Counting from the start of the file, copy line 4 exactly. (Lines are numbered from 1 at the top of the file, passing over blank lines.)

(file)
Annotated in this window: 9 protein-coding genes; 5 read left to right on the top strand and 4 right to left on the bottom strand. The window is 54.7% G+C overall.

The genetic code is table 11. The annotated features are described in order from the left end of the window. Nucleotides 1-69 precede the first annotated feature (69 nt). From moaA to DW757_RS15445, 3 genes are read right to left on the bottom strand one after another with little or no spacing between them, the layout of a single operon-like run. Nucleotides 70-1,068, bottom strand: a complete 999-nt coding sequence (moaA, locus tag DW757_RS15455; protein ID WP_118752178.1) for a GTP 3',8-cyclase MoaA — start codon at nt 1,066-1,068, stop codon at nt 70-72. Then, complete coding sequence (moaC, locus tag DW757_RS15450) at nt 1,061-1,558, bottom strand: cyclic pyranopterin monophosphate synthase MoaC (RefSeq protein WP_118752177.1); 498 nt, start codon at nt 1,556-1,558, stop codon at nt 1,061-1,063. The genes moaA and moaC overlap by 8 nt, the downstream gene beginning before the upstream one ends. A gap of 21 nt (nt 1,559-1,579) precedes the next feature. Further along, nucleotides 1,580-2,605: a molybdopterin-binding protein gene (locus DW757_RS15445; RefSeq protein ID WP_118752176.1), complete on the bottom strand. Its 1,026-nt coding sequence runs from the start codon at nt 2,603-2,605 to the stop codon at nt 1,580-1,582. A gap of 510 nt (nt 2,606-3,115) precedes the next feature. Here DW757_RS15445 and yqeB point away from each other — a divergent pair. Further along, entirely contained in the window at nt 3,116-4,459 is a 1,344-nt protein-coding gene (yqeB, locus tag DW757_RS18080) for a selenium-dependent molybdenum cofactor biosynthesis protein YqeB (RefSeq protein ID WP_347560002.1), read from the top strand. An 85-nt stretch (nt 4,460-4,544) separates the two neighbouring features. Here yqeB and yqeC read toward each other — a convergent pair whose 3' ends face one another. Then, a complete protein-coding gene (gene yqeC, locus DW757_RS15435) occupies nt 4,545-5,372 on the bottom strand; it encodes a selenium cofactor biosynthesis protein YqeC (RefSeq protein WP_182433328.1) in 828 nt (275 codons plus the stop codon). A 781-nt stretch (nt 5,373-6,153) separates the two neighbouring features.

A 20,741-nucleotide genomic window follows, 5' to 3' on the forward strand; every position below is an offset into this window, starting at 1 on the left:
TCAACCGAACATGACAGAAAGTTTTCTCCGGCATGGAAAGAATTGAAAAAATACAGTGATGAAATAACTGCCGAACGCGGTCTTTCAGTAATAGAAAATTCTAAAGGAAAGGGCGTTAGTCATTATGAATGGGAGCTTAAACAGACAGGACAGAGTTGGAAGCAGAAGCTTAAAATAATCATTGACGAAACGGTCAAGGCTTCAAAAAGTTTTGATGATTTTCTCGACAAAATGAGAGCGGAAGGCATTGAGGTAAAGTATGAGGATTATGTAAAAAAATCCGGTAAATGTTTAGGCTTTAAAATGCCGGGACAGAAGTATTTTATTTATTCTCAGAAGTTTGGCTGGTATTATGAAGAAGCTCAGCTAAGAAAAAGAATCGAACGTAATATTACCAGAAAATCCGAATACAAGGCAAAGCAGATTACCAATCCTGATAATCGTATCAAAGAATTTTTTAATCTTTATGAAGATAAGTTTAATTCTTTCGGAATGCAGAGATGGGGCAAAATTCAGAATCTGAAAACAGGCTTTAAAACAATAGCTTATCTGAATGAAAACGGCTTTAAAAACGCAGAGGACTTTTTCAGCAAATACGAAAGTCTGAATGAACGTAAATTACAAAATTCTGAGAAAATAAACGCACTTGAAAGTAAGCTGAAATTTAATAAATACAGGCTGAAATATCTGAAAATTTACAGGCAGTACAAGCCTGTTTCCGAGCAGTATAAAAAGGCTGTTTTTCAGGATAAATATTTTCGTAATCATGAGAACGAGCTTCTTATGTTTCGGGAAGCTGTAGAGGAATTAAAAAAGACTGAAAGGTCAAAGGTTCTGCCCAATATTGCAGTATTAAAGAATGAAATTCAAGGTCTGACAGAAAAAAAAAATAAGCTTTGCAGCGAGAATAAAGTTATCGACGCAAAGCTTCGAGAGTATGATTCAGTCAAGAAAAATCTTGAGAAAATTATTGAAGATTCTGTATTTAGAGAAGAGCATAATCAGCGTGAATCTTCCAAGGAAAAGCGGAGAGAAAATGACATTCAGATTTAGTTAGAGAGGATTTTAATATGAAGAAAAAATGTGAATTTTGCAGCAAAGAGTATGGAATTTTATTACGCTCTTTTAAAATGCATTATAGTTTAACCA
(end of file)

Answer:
TCAACCGAACATGACAGAAAGTTTTCTCCGGCATGGAAAGAATTGAAAAAATACAGTGATGAAATAACTGCCGAACGCGGTCTTTCAGTAATAGAAAATTCTAAAGGAAAGGGCGTTAGTCATTATGAATGGGAGCTTAAACAGACAGGACAGAGTTGGAAGCAGAAGCTTAAAATAATCATTGACGAAACGGTCAAGGCTTCAAAAAGTTTTGATGATTTTCTCGACAAAATGAGAGCGGAAGGCATTGAGGTAAAGTATGAGGATTATGTAAAAAAATCCGGTAAATGTTTAGGCTTTAAAATGCCGGGACAGAAGTATTTTATTTATTCTCAGAAGTTTGGCTGGTATTATGAAGAAGCTCAGCTAAGAAAAAGAATCGAACGTAATATTACCAGAAAATCCGAATACAAGGCAAAGCAGATTACCAATCCTGATAATCGTATCAAAGAATTTTTTAATCTTTATGAAGATAAGTTTAATTCTTTCGGAATGCAGAGATGGGGCAAAATTCAGAATCTGAAAACAGGCTTTAAAACAATAGCTTATCTGAATGAAAACGGCTTTAAAAACGCAGAGGACTTTTTCAGCAAATACGAAAGTCTGAATGAACGTAAATTACAAAATTCTGAGAAAATAAACGCACTTGAAAGTAAGCTGAAATTTAATAAATACAGGCTGAAATATCTGAAAATTTACAGGCAGTACAAGCCTGTTTCCGAGCAGTATAAAAAGGCTGTTTTTCAGGATAAATATTTTCGTAATCATGAGAACGAGCTTCTTATGTTTCGGGAAGCTGTAGAGGAATTAAAAAAGACTGAAAGGTCAAAGGTTCTGCCCAATATTGCAGTATTAAAGAATGAAATTCAAGGTCTGACAGAAAAAAAAAATAAGCTTTGCAGCGAGAATAAAGTTATCGACGCAAAGCTTCGAGAGTATGATTCAGTCAAGAAAAATCTTGAGAAAATTATTGAAGATTCTGTATTTAGAGAAGAGCATAATCAGCGTGAATCTTCCAAGGAAAAGCGGAGAGAAAATGACATTCAGATTTAGTTAGAGAGGATTTTAATATGAAGAAAAAATGTGAATTTTGCAGCAAAGAGTATGGAATTTTATTACGCTCTTTTAAAATGCATTATAGTTTAACCA